How to write a sample voice-over script

Voice-over is a good side gig for a freelance with a decent mic and a few acoustic foam tiles. Businesses want pleasing voices for their corporate videos, instructional content and answering machines.

There’s competition for the well-paid jobs. Being English with ‘no regional accent'((London, Sussex etc. don’t count as regions. What they mean is, ‘Do you sound more like the BBC Two newsreader or the lass they found for the vox pop?)) helps.

Lots of North American firms embrace the stereotype of RP sophistication. Ditto Australian pep or Californian malleability1.

If you want to sell to the English, chirpy Geordie and hint-of-London-youth (nothing too realistic) are in vogue.

Whatever your charming vocal twang, you must send an audio sample. If you have clips from relevant past gigs, use those. If not, you’ll need to record something.

When I began applying for voice work, I wasn’t sure what to record for my samples. Parroting existing videos seemed wrong, as did researching and recording clips for each application. So, I put together a couple of generic sample voice-overs.

Feel free to use my scripts but, if you’re in the mood to procrastinate, it’s fun to write your own. Limit the clip to 30-60 seconds.

Also make a version with inspirational background music (royalty free). is my favourite source. You can download suitably stirring tracks for a few quid. Some firms prefer clips without music, so keep the original.

Write your own generic corporate nonsense script

A corporate video can be business-to-business (B2B), business-to-consumer (B2C), or the manifestation of an executive ego with too high a budget (EE2HB).

Parks and Recreation aired a superb pastiche of this genre, although your gigs will be more niche industry than international conglomerate. Here’s a big business example, and a lower-budget intro from a company that designs stands for trade conferences (übermeta).

  • Company name.
    You might overlap two business-related words (try the splendid Invent-a-word tool), stitch together a profitable-sounding prefix and suffix (MorphEssence? Pansophic?) or, if you’re lazy, pick two Greek letter names.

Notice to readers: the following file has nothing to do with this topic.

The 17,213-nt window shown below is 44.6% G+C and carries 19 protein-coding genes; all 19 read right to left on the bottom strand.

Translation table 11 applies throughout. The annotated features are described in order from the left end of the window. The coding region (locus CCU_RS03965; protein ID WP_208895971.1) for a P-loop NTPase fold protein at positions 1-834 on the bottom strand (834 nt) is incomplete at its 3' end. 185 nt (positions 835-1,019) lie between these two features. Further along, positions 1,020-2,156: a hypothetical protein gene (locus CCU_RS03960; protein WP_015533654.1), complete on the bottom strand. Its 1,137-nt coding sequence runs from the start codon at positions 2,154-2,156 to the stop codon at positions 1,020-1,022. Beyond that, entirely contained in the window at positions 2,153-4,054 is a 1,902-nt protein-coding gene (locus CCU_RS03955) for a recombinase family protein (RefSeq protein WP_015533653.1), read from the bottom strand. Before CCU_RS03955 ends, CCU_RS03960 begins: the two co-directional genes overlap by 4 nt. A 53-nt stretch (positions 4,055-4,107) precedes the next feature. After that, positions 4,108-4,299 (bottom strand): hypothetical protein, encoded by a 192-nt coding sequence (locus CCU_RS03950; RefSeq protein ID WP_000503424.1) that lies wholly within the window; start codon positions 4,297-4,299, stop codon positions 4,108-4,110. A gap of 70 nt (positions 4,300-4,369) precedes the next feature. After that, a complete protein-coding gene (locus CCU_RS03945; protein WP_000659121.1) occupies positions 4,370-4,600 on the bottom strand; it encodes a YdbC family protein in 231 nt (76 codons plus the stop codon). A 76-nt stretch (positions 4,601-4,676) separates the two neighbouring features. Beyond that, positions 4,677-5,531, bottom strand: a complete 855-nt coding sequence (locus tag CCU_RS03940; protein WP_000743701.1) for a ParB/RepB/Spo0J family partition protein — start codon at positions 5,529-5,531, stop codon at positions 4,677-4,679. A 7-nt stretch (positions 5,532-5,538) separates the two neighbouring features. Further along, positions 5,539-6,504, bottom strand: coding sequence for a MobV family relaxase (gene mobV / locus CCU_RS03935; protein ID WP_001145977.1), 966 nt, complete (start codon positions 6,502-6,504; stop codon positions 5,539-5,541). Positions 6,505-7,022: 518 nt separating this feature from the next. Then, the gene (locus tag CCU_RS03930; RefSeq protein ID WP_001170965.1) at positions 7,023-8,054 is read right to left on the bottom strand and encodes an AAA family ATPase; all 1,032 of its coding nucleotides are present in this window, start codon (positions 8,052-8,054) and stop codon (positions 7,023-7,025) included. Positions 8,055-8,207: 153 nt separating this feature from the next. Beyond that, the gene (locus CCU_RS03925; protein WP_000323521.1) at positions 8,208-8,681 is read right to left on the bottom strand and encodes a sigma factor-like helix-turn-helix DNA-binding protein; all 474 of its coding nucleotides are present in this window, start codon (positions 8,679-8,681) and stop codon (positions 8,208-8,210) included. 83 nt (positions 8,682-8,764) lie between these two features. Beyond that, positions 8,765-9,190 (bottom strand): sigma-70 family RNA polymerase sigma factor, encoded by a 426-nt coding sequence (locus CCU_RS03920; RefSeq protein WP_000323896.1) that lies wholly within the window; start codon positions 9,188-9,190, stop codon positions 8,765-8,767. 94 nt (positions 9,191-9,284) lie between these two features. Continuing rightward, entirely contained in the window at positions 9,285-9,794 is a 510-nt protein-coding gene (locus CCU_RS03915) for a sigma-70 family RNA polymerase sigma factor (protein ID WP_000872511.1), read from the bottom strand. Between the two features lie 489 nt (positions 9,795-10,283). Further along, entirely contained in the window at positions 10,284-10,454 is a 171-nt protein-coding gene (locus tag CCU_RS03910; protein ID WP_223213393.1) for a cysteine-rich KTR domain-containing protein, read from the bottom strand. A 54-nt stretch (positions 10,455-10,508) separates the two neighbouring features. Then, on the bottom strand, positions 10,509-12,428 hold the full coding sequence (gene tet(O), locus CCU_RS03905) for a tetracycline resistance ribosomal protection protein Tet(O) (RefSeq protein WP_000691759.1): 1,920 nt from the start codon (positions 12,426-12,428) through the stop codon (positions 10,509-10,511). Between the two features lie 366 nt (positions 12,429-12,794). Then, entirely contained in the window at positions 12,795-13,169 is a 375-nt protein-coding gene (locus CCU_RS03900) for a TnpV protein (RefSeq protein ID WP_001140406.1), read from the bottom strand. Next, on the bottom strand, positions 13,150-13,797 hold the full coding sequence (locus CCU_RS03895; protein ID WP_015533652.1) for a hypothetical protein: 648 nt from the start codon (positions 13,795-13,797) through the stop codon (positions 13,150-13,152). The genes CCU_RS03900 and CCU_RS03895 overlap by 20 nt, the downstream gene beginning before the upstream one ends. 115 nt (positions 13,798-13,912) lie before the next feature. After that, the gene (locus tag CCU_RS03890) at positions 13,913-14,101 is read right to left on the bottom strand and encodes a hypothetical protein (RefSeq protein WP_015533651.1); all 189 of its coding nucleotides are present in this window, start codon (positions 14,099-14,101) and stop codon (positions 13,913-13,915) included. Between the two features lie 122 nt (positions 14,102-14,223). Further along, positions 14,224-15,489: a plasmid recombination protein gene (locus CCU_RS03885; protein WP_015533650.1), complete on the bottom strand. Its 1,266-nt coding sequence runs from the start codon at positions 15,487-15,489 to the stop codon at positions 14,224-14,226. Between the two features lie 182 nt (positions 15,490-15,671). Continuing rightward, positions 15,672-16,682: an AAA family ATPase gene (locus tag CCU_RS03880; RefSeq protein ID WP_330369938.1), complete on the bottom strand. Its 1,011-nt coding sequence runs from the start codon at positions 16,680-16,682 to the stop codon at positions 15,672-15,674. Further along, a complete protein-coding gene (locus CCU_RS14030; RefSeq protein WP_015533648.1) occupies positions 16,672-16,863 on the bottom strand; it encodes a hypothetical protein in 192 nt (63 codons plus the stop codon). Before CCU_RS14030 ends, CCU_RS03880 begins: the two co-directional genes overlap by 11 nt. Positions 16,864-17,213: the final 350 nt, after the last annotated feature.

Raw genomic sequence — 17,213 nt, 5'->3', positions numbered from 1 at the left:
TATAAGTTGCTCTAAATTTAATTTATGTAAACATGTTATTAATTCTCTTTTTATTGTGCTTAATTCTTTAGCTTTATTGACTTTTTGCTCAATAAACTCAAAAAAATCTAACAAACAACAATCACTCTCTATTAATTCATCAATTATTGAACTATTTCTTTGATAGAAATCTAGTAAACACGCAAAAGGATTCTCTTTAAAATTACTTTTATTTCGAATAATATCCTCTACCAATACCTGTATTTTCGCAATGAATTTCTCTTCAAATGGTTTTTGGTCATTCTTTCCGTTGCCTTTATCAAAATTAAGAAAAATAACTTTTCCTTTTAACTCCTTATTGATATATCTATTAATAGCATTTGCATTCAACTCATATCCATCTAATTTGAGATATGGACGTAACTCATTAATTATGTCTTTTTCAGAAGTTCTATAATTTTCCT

• Tagline
    Three alliterative words, something vague about connection, or the evergreen ‘do business better‘.
  • Corporate nonsense.
    Pioneering this, development in that, hybrid cloud technology, flexible efficiency, tailored solutions((Not ‘synergy’. Even the wankiest corporate wankers stopped using that.))… Don’t spend too long on this, or your brain will dribble through your nostrils.

Sample corporate voice-over script (B2B)

Epsilon Zeta.




Your business relies on cross-functional infrastructure. You need to be flexible, frictionless and future-proof.

Aggregate economically sound results with next-generation methodologies. Dynamically communicate outside-the-box metrics.

Each firm is different. But every firm needs functionality.

So, what do we do? You tell us.

Write your own generic wellness/self-care wankery script

The meditation app, the self-care service and the motivational quote feed. Don’t be fooled by the pastels and handwriting fonts: This is big business, and you can exploit the exploiters if you’ve got a neutral, soothing voice.

  • Company name.
    These firms are usually one word (Calm, Within, Mindfully). It doesn’t have to be a real word – stick on a suffix for faux whimsy (Selfify, Joyable, Mindology).
  • Wellness nonsense.
    Vague rhetorical questions (Why limit yourself? What is wellness?) and short aspirational commands (Live your best life. Find peace within.)

Sample self care/pseudo-health app voice-over script (B2C)

Ignite your passion. Unleash your creativity. Live without limits.

Don’t contain yourself – be everything you want to be and share it with the world. Track your progress in real time. Connect with others on the path to self-actualisation.

Colour outside the lines with Self.

  1. I’ve been brushing up my transatlantic accent and keenly await its resurgence []
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